The cancer immunotherapy strategy known as programmed cell death 1 (PD-1) has generated great excitement for its ability to help the immune system recognize and attack cancer. PD-1 is a protein that inhibits certain types of immune responses. Drugs that block PD-1 are called checkpoint inhibitors and may enhance the ability of the immune system to fight cancer.

Keytruda is a fully humanized monoclonal antibody checkpoint inhibitor that binds with high-affinity to the PD-1 receptor. In a small pilot study, 32 heavily pretreated patients with recurrent or metastatic TNBC positive for PD-1 were administered Keytruda every 2 weeks until they had either a complete response, partial or stable response, or confirmed disease progression. Overall, 18.5% of patients responded to treatment with Keytruda demonstrating that this strategy may hold promise in the treatment of TNBC.(1)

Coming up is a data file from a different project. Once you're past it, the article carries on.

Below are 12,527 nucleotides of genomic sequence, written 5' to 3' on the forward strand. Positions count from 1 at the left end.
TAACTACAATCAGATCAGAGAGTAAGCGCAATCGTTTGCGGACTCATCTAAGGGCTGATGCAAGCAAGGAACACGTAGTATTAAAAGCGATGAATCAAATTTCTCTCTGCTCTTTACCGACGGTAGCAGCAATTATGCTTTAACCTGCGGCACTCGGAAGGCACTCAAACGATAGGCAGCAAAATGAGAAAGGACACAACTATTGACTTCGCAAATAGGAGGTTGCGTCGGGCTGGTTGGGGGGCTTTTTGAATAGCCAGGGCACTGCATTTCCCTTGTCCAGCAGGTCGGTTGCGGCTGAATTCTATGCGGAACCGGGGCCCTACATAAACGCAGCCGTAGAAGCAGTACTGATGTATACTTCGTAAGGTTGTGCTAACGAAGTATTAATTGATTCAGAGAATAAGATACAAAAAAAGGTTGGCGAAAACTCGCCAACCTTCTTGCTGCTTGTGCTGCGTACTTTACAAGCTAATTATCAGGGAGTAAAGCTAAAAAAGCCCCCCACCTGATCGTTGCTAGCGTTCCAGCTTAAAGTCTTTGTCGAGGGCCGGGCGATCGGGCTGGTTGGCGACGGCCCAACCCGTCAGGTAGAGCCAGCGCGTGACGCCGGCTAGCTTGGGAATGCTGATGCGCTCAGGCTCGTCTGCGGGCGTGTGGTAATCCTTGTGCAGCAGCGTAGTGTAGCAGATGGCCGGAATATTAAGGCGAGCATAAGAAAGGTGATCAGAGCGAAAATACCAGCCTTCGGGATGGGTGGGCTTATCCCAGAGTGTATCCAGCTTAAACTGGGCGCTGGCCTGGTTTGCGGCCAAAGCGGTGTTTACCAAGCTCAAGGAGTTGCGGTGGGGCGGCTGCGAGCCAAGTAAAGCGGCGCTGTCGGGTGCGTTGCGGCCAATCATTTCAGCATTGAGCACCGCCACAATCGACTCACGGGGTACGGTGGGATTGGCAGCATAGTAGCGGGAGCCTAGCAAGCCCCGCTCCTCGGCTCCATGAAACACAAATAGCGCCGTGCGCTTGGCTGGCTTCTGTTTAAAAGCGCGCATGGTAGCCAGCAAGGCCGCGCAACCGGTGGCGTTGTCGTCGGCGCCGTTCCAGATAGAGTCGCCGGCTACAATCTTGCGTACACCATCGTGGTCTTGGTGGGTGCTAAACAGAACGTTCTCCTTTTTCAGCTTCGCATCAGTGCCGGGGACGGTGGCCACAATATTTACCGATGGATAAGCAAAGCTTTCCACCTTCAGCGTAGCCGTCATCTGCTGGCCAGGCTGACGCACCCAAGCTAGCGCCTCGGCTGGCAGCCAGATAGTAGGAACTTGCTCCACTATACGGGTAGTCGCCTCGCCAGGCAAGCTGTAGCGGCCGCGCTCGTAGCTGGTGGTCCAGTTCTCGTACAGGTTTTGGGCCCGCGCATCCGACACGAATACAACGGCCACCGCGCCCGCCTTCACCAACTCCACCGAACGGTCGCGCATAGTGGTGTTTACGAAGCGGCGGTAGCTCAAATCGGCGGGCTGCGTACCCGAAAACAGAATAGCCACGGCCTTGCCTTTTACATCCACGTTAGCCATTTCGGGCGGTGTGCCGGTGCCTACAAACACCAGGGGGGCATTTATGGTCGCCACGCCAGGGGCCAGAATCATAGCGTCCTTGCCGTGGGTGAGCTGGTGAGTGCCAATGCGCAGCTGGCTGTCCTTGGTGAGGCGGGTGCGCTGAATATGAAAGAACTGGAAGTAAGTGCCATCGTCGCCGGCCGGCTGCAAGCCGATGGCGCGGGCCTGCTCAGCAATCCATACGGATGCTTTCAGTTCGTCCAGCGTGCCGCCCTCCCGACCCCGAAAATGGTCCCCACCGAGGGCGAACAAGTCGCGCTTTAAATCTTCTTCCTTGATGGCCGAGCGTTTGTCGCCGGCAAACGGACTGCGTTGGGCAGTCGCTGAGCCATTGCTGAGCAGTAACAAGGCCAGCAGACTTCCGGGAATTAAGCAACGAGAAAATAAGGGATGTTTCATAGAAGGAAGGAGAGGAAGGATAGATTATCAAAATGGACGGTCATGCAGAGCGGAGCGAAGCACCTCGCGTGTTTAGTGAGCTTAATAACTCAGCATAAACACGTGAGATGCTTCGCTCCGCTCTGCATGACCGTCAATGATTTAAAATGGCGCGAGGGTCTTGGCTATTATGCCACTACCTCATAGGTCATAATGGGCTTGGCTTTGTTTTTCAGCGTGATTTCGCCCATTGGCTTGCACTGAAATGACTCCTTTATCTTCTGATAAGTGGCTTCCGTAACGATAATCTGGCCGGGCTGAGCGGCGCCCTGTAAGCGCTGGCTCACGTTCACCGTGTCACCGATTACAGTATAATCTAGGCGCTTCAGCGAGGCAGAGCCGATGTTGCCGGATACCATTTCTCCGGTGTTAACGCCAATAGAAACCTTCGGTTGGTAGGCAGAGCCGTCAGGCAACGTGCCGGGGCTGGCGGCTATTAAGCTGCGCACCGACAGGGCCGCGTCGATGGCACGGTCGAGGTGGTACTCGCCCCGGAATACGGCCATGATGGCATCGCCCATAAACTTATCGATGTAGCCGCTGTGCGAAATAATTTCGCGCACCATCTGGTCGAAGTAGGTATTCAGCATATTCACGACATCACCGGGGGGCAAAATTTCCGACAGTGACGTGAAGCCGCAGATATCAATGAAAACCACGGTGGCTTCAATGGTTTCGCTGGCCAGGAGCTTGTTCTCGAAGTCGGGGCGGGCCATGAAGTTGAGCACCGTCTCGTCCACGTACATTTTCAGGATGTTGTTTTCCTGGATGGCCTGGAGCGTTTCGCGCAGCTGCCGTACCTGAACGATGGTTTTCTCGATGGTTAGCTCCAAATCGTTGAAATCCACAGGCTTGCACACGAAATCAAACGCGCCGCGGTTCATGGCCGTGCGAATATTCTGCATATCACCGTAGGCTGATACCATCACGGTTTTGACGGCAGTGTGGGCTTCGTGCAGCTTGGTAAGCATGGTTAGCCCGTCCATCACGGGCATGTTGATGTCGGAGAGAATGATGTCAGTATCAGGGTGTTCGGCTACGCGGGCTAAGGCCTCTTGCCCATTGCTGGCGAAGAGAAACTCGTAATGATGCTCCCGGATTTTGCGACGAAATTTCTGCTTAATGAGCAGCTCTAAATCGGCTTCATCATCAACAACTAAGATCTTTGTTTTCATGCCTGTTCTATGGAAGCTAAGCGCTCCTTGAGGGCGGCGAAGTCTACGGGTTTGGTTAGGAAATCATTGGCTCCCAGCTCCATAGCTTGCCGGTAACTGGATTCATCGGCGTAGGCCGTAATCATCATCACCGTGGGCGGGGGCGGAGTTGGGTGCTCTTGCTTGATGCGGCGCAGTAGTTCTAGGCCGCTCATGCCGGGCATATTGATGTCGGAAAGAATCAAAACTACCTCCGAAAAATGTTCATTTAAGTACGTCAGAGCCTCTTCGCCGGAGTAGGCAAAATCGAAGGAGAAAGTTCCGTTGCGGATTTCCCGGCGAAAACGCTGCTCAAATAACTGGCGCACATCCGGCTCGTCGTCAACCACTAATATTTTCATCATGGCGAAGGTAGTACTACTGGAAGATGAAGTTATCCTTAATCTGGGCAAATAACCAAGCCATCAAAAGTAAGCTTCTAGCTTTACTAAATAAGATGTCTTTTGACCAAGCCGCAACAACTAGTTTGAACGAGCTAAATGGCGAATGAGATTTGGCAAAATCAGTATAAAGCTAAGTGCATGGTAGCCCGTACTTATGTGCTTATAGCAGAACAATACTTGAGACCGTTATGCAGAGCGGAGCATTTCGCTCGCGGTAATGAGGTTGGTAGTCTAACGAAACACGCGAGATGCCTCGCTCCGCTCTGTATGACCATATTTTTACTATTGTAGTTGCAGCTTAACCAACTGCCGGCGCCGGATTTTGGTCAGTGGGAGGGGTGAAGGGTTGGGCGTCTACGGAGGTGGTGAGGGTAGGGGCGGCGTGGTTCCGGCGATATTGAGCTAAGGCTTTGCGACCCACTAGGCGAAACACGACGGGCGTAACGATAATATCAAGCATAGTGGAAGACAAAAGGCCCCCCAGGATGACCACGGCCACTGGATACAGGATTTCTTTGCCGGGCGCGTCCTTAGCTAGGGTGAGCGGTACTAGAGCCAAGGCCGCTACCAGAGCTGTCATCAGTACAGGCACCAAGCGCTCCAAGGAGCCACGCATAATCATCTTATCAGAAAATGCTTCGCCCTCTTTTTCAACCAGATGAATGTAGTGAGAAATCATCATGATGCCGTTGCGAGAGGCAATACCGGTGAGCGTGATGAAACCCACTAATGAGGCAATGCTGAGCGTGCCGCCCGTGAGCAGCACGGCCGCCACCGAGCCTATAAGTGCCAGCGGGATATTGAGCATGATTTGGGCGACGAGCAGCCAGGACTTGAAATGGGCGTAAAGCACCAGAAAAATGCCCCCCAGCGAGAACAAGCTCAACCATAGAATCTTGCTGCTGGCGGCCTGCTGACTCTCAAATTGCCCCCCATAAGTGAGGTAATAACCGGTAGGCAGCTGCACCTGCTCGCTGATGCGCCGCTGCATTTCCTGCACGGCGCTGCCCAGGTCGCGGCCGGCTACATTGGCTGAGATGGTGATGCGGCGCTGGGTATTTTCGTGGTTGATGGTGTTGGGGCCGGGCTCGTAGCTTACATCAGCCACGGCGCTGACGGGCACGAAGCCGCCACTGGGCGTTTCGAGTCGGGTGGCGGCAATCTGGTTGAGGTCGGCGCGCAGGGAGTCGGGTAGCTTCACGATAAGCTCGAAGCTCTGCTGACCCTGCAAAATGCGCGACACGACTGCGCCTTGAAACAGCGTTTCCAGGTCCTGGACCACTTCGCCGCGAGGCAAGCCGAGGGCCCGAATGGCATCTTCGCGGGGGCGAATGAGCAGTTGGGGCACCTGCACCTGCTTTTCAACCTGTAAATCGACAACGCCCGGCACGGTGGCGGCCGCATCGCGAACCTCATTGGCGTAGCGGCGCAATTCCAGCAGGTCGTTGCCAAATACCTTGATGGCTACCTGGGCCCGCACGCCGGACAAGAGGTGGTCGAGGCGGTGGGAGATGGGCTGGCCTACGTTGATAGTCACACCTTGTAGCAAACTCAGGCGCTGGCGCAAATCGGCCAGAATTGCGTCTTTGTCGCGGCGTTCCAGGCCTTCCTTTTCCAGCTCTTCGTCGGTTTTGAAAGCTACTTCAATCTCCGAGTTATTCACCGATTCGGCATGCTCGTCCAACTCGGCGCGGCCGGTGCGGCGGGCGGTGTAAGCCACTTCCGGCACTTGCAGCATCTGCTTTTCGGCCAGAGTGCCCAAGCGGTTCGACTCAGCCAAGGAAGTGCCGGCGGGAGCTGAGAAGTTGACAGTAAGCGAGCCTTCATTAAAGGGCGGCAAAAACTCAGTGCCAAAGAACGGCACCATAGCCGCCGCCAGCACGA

​I-SPY 2 Trial also demonstratesthat Keytruda® is promising....

The results from the I-SPY 2 TRIAL investigated Keytruda in combination with standard therapy as a pre-operative (neoadjuvant) treatment for patients with locally advanced TNBC. The estimated pathologic complete response (pCR) rate increased nearly threefold in patients with triple-negative breast cancer (TNBC).

The I-SPY 2 clinical trial, sponsored by Quantum Leap Healthcare Collaborative, is a standing Phase 2 clinical trial for women with newly diagnosed, locally advanced breast cancer (Stage II/III), and is designed to screen promising new treatments and identify which therapies are most effective in specific patient subgroups based on molecular characteristics (biomarker signatures).